It’s hard to ignore Facebook’s impact on peer-to-peer fundraising – especially in light of the recent announcement that that its users have now raised more than $2 billion.
Many P2P fundraisers were rightly skeptical when Facebook entered the P2P space about five years ago.
But this latest milestone suggests that its foray into P2P has, so far at least, been good for the field.
Even better, we now have a better idea of what works.
We recently spoke with a number of early adopters to get their advice on how nonprofits can build and sustain successful Facebook fundraising campaigns. Here are four best practices:
Have an active non-fundraising Facebook presence — Many successful organizations said their fundraising success had been aided by building strong Facebook communities. No Kid Hungry, for example, manages an especially active Facebook page — and March of Dimes spends considerable time curating private communities that provide a safe space for parents and other caregivers.
Provide clear instructions — March of Dimes makes it very easy for walkers in its annual March for Babies to create Facebook fundraisers when they sign up to participate in one of the walks.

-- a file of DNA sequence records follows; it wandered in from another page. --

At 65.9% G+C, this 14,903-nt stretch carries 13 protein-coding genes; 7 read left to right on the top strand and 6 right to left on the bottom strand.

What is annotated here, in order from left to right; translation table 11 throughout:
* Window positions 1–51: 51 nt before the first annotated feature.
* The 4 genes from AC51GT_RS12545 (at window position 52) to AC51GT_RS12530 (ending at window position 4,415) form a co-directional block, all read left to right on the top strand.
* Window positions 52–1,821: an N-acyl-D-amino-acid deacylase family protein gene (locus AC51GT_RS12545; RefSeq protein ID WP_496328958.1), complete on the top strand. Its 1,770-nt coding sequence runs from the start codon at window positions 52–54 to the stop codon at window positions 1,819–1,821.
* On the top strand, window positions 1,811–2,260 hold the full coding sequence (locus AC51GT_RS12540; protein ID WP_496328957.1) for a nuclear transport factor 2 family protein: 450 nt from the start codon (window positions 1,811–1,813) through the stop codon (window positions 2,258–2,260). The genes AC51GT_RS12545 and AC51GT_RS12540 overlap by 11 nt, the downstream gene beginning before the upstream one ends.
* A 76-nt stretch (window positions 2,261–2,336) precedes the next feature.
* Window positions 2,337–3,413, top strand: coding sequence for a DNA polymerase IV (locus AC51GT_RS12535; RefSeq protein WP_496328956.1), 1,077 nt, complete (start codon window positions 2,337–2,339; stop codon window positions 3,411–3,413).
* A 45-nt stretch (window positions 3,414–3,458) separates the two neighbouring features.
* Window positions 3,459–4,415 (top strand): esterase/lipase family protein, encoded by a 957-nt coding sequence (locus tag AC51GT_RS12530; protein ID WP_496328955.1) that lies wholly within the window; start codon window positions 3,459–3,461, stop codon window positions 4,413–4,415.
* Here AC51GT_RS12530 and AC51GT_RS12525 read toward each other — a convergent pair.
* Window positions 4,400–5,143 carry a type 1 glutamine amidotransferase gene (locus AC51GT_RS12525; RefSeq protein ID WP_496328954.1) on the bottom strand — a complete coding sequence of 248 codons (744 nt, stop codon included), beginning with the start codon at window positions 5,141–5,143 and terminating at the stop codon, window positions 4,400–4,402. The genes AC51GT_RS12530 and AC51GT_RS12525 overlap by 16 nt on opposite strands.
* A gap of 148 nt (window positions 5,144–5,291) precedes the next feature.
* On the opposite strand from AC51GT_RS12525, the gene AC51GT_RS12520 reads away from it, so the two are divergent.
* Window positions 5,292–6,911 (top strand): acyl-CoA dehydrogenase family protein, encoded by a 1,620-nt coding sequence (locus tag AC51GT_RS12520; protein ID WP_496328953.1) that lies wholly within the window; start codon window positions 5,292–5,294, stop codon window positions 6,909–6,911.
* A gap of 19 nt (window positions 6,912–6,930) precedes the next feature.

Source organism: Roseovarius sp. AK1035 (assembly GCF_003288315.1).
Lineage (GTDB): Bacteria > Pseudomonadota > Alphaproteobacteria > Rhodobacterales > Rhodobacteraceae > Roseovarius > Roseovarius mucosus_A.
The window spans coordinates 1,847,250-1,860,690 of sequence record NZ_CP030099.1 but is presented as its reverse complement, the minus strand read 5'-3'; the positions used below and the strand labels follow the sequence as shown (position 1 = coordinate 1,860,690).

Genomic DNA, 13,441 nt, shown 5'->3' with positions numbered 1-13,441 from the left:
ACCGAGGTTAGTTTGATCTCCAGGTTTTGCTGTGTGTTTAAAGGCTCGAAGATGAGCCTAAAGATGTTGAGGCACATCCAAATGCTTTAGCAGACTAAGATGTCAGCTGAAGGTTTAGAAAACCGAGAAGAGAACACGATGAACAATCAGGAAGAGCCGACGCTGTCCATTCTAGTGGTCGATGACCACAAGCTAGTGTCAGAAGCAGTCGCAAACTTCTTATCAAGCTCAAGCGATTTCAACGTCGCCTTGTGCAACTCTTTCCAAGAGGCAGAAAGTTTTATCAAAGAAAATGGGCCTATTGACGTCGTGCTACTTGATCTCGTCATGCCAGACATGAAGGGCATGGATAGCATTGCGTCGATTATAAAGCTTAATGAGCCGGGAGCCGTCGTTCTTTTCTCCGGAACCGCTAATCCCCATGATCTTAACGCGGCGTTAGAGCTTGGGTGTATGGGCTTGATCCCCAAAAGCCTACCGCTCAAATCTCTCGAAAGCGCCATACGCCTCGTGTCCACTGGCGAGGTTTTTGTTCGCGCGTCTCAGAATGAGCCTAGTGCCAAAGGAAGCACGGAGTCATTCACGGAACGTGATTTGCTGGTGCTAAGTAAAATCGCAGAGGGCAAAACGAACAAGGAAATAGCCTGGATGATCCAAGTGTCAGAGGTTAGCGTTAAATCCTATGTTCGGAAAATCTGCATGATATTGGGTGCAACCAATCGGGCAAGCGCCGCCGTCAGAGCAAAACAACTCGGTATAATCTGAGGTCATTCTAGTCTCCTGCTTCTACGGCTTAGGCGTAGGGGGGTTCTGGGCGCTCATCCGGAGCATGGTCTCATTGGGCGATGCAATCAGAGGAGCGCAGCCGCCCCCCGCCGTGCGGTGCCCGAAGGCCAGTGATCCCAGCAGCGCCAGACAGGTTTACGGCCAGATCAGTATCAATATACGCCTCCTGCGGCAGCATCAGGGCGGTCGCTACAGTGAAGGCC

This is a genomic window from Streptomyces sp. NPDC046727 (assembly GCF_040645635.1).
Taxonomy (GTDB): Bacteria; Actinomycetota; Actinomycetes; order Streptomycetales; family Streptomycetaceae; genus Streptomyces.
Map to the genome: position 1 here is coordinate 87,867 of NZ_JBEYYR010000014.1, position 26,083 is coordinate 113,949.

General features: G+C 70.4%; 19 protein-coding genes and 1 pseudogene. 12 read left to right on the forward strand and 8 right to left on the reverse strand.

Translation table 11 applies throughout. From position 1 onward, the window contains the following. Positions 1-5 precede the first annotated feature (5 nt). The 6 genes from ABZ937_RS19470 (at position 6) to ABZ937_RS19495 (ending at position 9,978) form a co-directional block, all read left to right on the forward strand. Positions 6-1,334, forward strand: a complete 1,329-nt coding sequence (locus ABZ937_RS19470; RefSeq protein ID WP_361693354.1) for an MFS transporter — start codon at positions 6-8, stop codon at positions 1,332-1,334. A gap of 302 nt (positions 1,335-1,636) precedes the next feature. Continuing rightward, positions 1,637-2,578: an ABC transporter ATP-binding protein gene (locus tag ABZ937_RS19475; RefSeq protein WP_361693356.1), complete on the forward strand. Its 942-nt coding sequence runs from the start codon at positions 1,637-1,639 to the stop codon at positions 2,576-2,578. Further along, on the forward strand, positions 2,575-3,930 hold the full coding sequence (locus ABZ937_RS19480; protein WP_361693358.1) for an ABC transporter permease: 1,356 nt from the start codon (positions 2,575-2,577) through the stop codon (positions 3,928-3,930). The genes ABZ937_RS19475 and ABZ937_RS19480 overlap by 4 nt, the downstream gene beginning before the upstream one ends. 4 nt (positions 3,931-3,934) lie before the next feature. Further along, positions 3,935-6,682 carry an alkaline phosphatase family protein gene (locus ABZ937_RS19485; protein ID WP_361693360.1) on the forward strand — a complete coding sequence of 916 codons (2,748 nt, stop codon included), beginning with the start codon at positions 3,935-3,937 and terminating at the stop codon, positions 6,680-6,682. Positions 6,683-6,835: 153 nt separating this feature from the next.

Market regularly — For organizations that manage existing peer-to-peer campaigns, it’s important to regularly reinforce messages about Facebook fundraising. Many groups are incorporating messaging about Facebook into all of their marketing materials – even those that aren’t produced online. Other organizations have developed how-to videos and other instructional tools that help individuals feel more comfortable using the platform.
Say thank you — It’s a fundraising basic, but the organizations that are seeing the greatest success with Facebook are very actively finding ways to thank those who are hosting fundraisers on their behalf. Even large organizations are taking the time to post thank you messages on the page of every fundraiser.
For more advice on how to make the most of Facebook’s peer-to-peer fundraising tools, check out my recent article in Forbes